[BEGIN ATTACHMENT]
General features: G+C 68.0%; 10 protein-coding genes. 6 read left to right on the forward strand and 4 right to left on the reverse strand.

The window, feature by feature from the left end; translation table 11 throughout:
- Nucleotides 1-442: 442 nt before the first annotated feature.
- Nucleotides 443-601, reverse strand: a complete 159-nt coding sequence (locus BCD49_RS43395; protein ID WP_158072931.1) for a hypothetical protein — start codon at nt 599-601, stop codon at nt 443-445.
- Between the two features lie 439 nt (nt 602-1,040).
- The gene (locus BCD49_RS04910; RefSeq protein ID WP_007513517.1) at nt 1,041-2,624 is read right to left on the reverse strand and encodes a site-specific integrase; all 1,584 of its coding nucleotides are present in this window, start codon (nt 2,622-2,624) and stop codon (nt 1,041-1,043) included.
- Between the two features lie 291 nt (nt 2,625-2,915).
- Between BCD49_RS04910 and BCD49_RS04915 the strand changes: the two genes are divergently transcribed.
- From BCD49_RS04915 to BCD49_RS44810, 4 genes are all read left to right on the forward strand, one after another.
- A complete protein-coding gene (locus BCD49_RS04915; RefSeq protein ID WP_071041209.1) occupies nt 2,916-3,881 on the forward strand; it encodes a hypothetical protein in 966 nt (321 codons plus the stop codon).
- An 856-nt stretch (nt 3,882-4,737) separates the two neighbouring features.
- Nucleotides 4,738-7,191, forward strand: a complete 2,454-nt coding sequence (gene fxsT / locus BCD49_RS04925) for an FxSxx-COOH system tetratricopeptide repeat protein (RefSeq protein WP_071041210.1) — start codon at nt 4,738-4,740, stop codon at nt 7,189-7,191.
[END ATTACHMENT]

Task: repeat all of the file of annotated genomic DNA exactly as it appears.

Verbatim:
General features: G+C 68.0%; 10 protein-coding genes. 6 read left to right on the forward strand and 4 right to left on the reverse strand.

The window, feature by feature from the left end; translation table 11 throughout:
- Nucleotides 1-442: 442 nt before the first annotated feature.
- Nucleotides 443-601, reverse strand: a complete 159-nt coding sequence (locus BCD49_RS43395; protein ID WP_158072931.1) for a hypothetical protein — start codon at nt 599-601, stop codon at nt 443-445.
- Between the two features lie 439 nt (nt 602-1,040).
- The gene (locus BCD49_RS04910; RefSeq protein ID WP_007513517.1) at nt 1,041-2,624 is read right to left on the reverse strand and encodes a site-specific integrase; all 1,584 of its coding nucleotides are present in this window, start codon (nt 2,622-2,624) and stop codon (nt 1,041-1,043) included.
- Between the two features lie 291 nt (nt 2,625-2,915).
- Between BCD49_RS04910 and BCD49_RS04915 the strand changes: the two genes are divergently transcribed.
- From BCD49_RS04915 to BCD49_RS44810, 4 genes are all read left to right on the forward strand, one after another.
- A complete protein-coding gene (locus BCD49_RS04915; RefSeq protein ID WP_071041209.1) occupies nt 2,916-3,881 on the forward strand; it encodes a hypothetical protein in 966 nt (321 codons plus the stop codon).
- An 856-nt stretch (nt 3,882-4,737) separates the two neighbouring features.
- Nucleotides 4,738-7,191, forward strand: a complete 2,454-nt coding sequence (gene fxsT / locus BCD49_RS04925) for an FxSxx-COOH system tetratricopeptide repeat protein (RefSeq protein WP_071041210.1) — start codon at nt 4,738-4,740, stop codon at nt 7,189-7,191.